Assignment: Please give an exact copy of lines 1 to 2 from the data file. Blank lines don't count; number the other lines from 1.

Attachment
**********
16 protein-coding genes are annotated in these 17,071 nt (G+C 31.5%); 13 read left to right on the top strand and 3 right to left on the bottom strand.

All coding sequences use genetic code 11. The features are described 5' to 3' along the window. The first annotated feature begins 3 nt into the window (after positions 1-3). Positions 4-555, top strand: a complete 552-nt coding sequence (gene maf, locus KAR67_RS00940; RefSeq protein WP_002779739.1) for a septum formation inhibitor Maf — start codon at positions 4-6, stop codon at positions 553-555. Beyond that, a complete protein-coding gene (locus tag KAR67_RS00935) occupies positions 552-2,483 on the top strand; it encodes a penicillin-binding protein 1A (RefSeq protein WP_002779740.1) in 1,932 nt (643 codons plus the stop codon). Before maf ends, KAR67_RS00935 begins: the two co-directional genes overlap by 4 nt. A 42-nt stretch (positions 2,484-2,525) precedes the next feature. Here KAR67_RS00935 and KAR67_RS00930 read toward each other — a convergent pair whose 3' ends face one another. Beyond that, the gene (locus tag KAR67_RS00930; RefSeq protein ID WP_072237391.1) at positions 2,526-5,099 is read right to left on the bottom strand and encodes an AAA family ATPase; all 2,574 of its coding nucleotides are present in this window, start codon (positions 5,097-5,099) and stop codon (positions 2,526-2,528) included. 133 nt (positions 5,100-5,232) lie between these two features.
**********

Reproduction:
16 protein-coding genes are annotated in these 17,071 nt (G+C 31.5%); 13 read left to right on the top strand and 3 right to left on the bottom strand.

All coding sequences use genetic code 11. The features are described 5' to 3' along the window. The first annotated feature begins 3 nt into the window (after positions 1-3). Positions 4-555, top strand: a complete 552-nt coding sequence (gene maf, locus KAR67_RS00940; RefSeq protein WP_002779739.1) for a septum formation inhibitor Maf — start codon at positions 4-6, stop codon at positions 553-555. Beyond that, a complete protein-coding gene (locus tag KAR67_RS00935) occupies positions 552-2,483 on the top strand; it encodes a penicillin-binding protein 1A (RefSeq protein WP_002779740.1) in 1,932 nt (643 codons plus the stop codon). Before maf ends, KAR67_RS00935 begins: the two co-directional genes overlap by 4 nt. A 42-nt stretch (positions 2,484-2,525) precedes the next feature. Here KAR67_RS00935 and KAR67_RS00930 read toward each other — a convergent pair whose 3' ends face one another. Beyond that, the gene (locus tag KAR67_RS00930; RefSeq protein ID WP_072237391.1) at positions 2,526-5,099 is read right to left on the bottom strand and encodes an AAA family ATPase; all 2,574 of its coding nucleotides are present in this window, start codon (positions 5,097-5,099) and stop codon (positions 2,526-2,528) included. 133 nt (positions 5,100-5,232) lie between these two features.